Wednesday, June 28, 2006

Glorious Mess

It is Tuesday morning. As I am writing this piece, the sun is shining weakly outside the window, the kind that you would see after the rain has passed. There is a certain calmness in the air, almost lethargic, in fact. It is only 10:30 in the morning but looking outside, you are reminded of those lazy afternoons when everything seems to come to a standstill …. when one can barely see any sign of life stirring about.

But inside our bedroom ….. I found the total opposite! THERE WAS COMPLETE CHAOS EVERYWHERE! I was away for only 40 minutes or so and guess what welcomed me when I came back? There was music from Sleeping Beauty as Aurora and her Prince waltzed to the tune of Once Upon a Dream, the volume turned up so loudly I had difficultly hearing myself think! My head started spinning as I surveyed the bedlam … pieces of paper in all forms, sizes, and shapes strewn all over the floor … name it and it was there … torn, crumpled, written on, colored … not to mention an assortment of toys from miniature plates and utensils to an M&M figure that had been dispensing twenty-five centavo coins while I was away! And ohh! … what was the pillow doing on the floor? Grrrrr ……

The bed had not been spared either! About two dozen ballpens lang naman covered practically every inch of the bed, merrily sharing space with crayons and pencils, scissors, a ruler, DVDs and those cute little magnetic numbers and letters that you could stick into whiteboards, and in the center of it all … a tall stack of preschool workbooks and storybooks … and on its place of honor at the top … a mirror from my old powder case, lovingly propped up by a plastic cup weighed down by a bottle of efficascent oil! (Apparently, my 6-year old Abby had been looking for that mirror from among the boxes where all her stuff are kept, and she just happily poured them out as she went about her search. She told me later she wanted that mirror there so she could see if that “white thingy on my tongue” goes away as she drinks more and more liquids!) And as if that is not enough, my sweet little brat pointed towards the ceiling (a crumpled piece of paper was stuck there) and proudly said, “look Ma, my trash can!”

Normally, I would have freaked out at that sight of utter devastation! In any other day, I would have predictably closed my eyes, clenched my fists, filled my lungs up to full capacity with air and start yelling with my trademark ABB – BBYYYYY!!!!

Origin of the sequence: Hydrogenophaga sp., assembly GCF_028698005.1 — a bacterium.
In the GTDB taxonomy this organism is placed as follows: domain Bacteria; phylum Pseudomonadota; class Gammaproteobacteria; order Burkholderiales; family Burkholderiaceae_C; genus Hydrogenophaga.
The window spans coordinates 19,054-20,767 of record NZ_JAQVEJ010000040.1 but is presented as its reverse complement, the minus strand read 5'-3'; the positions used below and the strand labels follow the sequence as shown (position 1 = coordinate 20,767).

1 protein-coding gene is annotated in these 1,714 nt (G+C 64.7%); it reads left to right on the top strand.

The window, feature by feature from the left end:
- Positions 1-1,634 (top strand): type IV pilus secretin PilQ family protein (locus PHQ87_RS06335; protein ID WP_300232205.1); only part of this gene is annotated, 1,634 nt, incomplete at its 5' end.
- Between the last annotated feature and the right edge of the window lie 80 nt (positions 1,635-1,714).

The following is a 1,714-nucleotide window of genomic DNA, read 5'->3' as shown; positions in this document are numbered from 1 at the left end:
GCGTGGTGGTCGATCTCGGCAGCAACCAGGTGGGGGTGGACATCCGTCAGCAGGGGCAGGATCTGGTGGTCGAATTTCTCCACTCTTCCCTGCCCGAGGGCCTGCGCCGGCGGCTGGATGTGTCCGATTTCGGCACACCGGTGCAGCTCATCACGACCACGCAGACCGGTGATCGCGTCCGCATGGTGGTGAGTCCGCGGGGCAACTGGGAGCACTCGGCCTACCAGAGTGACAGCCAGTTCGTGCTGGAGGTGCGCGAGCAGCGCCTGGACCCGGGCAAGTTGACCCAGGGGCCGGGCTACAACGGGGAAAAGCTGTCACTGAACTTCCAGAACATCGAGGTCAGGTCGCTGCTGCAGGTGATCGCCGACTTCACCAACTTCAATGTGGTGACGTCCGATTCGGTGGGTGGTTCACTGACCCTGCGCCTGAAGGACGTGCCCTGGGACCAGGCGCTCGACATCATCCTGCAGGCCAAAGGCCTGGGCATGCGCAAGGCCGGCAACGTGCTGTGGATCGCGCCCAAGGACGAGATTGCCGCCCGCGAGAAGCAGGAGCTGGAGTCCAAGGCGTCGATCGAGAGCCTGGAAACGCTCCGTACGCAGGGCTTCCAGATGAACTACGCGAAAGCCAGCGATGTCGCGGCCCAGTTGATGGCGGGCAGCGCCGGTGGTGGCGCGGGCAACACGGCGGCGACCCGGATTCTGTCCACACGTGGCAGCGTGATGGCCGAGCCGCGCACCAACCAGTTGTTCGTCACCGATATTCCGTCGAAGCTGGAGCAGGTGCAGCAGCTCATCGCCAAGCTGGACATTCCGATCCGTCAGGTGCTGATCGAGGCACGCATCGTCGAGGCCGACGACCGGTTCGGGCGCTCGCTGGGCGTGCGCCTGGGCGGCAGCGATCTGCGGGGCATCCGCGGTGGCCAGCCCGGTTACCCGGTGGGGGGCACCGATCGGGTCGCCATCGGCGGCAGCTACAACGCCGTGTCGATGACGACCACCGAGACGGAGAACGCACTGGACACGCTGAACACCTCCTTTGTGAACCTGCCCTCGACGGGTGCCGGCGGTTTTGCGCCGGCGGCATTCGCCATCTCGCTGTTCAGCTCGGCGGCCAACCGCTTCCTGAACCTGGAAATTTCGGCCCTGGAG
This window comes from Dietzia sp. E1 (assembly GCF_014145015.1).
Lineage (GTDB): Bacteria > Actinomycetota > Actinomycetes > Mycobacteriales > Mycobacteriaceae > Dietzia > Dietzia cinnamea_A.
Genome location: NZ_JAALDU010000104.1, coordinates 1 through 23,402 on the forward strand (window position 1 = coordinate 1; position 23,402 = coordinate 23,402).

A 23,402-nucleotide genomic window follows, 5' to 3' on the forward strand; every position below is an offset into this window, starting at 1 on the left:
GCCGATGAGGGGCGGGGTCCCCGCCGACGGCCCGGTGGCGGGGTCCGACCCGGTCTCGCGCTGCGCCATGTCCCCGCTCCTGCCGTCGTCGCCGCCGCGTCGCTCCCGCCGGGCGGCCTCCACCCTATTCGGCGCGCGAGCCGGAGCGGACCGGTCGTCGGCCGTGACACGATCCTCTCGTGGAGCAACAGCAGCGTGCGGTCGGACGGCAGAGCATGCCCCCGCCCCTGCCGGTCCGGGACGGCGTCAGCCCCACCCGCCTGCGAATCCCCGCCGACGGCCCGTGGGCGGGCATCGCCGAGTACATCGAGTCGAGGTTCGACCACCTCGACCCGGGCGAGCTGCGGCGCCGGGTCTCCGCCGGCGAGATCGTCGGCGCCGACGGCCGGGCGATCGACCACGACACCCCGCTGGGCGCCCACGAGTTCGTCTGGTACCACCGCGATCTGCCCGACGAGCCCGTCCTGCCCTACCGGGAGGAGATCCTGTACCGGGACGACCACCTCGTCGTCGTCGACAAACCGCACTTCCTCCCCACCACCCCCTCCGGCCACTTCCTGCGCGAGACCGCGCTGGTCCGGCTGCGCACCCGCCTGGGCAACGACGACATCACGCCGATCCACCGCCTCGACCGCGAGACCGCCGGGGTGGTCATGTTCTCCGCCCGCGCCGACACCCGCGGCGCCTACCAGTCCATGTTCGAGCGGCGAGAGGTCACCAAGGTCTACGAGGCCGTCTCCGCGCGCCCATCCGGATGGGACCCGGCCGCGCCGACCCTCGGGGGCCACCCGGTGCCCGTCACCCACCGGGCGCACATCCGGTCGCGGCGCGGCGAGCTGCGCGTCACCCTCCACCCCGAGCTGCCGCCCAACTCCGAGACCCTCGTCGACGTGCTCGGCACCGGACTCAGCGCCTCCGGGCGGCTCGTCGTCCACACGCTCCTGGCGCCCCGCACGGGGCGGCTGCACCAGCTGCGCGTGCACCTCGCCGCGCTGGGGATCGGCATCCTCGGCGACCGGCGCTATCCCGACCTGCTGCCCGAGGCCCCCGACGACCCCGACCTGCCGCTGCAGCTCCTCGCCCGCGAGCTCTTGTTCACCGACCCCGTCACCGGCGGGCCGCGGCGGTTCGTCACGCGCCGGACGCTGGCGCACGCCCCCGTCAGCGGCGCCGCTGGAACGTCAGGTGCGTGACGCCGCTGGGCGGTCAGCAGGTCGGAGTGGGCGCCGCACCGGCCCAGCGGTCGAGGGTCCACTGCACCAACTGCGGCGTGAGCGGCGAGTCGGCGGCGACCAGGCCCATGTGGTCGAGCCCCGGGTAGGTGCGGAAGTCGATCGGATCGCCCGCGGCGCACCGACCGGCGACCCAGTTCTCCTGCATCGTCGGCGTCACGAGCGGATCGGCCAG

But not now, not today. Today, I saw nothing but GLORIOUS MESS … and that blaring sound? WHAT JOYFUL NOISE!

You see, these past two days have been deafeningly quiet in our home. And our bedroom had been immaculately neat. These two are practically unheard of in our home. But our beloved Abby went down with the flu and the only sounds we could hear then were her pitiful coughs and her heart-wrenching cries while her head was wracked by pain from fever that, at one time, reached 40 degrees. I steadily refused to succumb to panic as I watched my sick child, nearly as red as a tomato, barely eating and vomiting almost everything that she took in.

While I spent sleepless nights caring for her, I remembered those times when she drove me nuts with her boundless energy and near-genius capability to wreak havoc in our home (we only have one piece left from our original 6-piece sala set *sigh*, and we do not have a replacement for that until now. *sigh again* Those were made from cane, and when she was younger, she used to turn them around, upside down, sideways ... then put a blanket over them to serve as roof, there! you see her "house". ). I also remembered myself wishing if only she would sit still for a minute and behave like a proper little lady, just like some of the other children that I see around …

But seeing her that way, sleeping most the time or gazing at me with those dull eyes, and answering my queries about how she felt with a single word, “sick”, I said to myself that I won’t have my hyperactive and precocious chatterbox any other way! I wanted that mischievous sparkle back in her eyes. I longed to see that creative mind back at work, thinking up of ways to amuse herself whenever she is grounded and not allowed to watch the TV.

So what about that apocalyptic scene that greeted me today? Ahhhh ….. what a glorious mess that was (and still is)! And the TV that has returned to the land of the living? Make it louder please … all that noise is making my heart happy :) …

........ They are telling me that my little firebrand is back with a vengeance and that’s exactly how I want everything to be!

Thursday, June 22, 2006

My own COLUMN coming around the corner...




That's me, your archetypal housewife ... notably well-fed :) ... queen of my home, at my most element in my kitchen! I love to bake but try guessing what I love better than baking? Eating what I baked!




Since I had my miscarriage, changes started coming into my life. To list down all of them in this post will be one separate story to write about. But I am not writing about that now. I am writing about being offered to write a column for MetroPost, a local publication, from the perspective of a homemaker, that's me!